Aug 082017
 August 8, 2017  Tagged with:

The conference will begin with a public forum on the notion of “sanctuary” itself, featuring both scholars and activists who will trace sanctuary from its medieval origins, its 19th century mobilization by the abolitionists, and its reemergence in the last 30 years. This will be followed by a daylong workshop on religious humanitarianism, urban activism, and environmentalism, which will think about the ways that sanctuary might help us to make sense of how different faith communities are mobilizing in ways that are not simply “political.”

For more information, please click here.


Thursday, 8 February

“The Logic of Sanctuary: A Public Forum”

5-7 PM, Goodson Chapel, Duke University

Introduced and moderated by Elizabeth Bruenig (Washington Post)

Confirmed panelists: Diya Abdo (director of Guilford College’s Every Campus a Refuge project); A. Naomi Paik (Asian American Studies, Urbana-Champaign); Julie Peeples (Senior Pastor at Congregational UCC, Greensboro)

Friday, 9 February

Three panels, all held in the Ahmadieh Family Lecture Hall, Smith Warehouse, Duke University

9 AM: coffee and light breakfast


Panel 1: Civic Activism: Religion in Urban Spaces

Chaired by Joshua Friedman (Center for Jewish Studies, Duke)

Beth Baron (History, Graduate Center/ CUNY), “The Hospital as Sanctuary: Missionaries, Bodies, and Blessings”

Moshe Kornfeld (Danforth Center, Washington University, St. Louis), “Seeking Sanctuary in New Orleans”

Brooks Jessup (History, UC Berkeley), “Civic Dharma: Buddhist Activism and Urban Space in Semi-colonial China”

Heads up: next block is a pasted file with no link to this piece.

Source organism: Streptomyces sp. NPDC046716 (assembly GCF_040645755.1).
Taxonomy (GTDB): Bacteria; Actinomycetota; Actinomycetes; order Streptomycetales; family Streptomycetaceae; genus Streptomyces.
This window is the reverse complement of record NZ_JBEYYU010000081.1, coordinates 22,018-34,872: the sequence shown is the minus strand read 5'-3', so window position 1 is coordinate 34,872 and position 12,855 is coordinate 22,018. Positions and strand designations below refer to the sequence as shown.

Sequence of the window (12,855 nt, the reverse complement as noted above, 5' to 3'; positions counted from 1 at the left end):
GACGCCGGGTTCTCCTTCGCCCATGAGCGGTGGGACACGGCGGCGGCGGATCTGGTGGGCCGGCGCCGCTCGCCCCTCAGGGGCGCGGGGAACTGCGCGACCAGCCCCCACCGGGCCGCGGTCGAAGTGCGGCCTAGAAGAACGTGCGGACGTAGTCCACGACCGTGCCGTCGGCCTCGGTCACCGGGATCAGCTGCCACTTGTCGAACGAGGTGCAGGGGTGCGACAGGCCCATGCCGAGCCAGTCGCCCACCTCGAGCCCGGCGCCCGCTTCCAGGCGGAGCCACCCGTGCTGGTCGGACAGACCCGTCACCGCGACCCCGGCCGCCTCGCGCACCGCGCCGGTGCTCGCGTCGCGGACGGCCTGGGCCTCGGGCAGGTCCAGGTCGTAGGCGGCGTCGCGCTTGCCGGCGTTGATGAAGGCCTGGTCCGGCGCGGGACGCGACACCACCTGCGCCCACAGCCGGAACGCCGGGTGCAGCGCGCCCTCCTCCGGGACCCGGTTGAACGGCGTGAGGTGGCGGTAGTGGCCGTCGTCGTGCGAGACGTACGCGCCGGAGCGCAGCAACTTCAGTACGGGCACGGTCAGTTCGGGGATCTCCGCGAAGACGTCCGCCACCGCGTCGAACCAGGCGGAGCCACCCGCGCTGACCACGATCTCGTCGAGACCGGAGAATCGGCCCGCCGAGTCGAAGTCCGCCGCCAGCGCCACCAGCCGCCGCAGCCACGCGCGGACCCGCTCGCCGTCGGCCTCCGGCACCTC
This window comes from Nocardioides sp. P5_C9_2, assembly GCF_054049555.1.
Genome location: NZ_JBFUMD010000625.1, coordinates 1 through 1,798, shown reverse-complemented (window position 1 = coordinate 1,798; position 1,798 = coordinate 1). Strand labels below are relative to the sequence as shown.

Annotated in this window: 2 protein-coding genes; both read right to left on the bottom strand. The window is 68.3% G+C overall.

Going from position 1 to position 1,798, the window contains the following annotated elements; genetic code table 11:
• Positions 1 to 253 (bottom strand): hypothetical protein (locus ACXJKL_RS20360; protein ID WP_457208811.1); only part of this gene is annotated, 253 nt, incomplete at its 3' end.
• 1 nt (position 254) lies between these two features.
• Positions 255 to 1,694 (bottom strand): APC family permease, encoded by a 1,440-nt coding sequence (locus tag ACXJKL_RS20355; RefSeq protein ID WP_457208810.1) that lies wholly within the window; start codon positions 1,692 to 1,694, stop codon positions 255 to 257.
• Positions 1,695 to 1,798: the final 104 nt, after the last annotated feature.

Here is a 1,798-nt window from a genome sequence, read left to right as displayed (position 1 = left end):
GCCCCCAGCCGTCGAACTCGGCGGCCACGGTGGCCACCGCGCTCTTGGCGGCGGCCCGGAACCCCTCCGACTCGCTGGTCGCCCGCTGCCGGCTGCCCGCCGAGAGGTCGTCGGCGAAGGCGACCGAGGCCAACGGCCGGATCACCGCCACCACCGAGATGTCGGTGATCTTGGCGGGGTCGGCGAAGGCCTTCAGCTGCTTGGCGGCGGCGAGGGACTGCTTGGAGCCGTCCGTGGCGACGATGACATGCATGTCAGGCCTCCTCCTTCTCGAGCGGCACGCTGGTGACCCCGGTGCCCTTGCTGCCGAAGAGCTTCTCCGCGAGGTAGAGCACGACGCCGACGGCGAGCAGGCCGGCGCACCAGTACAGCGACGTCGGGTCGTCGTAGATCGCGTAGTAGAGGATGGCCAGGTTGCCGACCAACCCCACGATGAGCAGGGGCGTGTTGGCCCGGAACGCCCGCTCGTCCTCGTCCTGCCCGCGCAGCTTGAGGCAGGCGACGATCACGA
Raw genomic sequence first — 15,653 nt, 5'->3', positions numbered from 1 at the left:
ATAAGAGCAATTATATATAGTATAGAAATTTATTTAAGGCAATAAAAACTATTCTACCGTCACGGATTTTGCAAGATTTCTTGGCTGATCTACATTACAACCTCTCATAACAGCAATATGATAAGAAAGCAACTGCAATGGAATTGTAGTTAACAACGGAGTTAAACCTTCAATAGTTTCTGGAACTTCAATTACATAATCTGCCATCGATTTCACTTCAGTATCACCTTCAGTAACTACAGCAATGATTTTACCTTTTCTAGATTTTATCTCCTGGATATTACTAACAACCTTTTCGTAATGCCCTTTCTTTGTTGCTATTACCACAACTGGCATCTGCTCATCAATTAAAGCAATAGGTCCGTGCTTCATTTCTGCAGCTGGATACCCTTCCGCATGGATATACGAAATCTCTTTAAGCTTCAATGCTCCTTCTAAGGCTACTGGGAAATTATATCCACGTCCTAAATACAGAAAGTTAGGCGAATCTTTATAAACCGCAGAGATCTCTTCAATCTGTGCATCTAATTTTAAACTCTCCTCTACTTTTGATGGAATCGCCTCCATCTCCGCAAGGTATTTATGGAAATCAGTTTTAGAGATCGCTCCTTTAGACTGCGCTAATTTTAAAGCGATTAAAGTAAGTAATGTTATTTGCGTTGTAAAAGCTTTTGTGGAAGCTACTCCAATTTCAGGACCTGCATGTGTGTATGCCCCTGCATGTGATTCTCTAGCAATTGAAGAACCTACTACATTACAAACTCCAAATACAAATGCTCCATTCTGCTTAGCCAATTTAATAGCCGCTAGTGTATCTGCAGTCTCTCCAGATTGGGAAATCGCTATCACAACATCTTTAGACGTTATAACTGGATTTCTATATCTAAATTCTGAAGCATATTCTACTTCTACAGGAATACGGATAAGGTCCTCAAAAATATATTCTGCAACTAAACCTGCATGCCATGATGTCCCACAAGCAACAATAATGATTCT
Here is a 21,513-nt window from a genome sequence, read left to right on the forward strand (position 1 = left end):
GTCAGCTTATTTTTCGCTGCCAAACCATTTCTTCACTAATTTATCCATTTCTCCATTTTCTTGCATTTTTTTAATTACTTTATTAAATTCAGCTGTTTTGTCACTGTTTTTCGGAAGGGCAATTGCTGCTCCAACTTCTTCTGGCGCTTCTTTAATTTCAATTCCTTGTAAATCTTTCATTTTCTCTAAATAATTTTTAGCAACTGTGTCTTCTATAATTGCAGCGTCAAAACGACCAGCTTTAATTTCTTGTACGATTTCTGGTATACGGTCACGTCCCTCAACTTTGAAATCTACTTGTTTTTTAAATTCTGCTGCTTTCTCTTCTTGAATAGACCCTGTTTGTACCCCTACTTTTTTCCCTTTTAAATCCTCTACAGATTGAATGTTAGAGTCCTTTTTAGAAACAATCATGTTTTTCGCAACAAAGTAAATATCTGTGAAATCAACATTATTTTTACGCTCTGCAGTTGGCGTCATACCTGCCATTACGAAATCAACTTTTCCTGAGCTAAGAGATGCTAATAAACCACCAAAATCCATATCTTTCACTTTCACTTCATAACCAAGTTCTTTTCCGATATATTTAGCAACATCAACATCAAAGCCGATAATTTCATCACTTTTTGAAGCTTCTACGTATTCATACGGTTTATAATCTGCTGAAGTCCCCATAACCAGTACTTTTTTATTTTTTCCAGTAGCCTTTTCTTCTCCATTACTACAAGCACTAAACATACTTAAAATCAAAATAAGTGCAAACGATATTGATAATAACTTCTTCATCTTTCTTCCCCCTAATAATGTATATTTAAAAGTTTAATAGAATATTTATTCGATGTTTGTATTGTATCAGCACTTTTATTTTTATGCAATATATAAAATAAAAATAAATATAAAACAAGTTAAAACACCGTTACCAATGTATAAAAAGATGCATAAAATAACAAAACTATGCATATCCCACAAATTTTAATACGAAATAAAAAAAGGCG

Panel 2: Humanitarianism: Religion and the Body

Chaired by Luke Bretherton (Divinity School, Duke)

Julia Huang (Anthropology, National Tsing Hua University, Taiwan), “Dying in Give: Buddhism and Cadaver Donations for Medical Science in Taiwan”

Carla Hung (Anthropology, Duke), “Lost in Translation: Sanctuary and Refugees in Rome, Italy”

Emanuel Schaueblin (Anthropology, Zurich), “Islamic interactions (mu‘āmalāt) as social protection in the occupied Palestinian territories”


Coffee break


Panel 3: Environmentalism: Religion and the Land

Chaired by Prasenjit Duara (History, Duke)

Catherine Flowers (FHI Practitioner in Residence), “Water and Faith in Lowndes County”

Ryan Juskus (Religious Studies, Duke), “The Cosmopolitics of Refuge: Associational Life in the Wake of So Much Damage”

Aaron Wolf (Geography, Oregon State), “The Spirit of Dialogue: Lessons from Faith Traditions in Transforming Water Conflicts”

For more information, contact James Chappel at

Sponsored by History, African and African American Studies (AAAS), Asian Pacific Studies Institute (APSI), Center for Jewish Studies, Divinity School, Duke Chapel, Duke Human Rights Center at the Franklin Humanities Institute (DHRC@FHI), Franklin Humanities Institute (FHI), Religions and Public Life at the Kenan Institute for Ethics, Nicholas School-Miscellaneous Events, and Religious Studies.

Jun 222017
 June 22, 2017  Tagged with: ,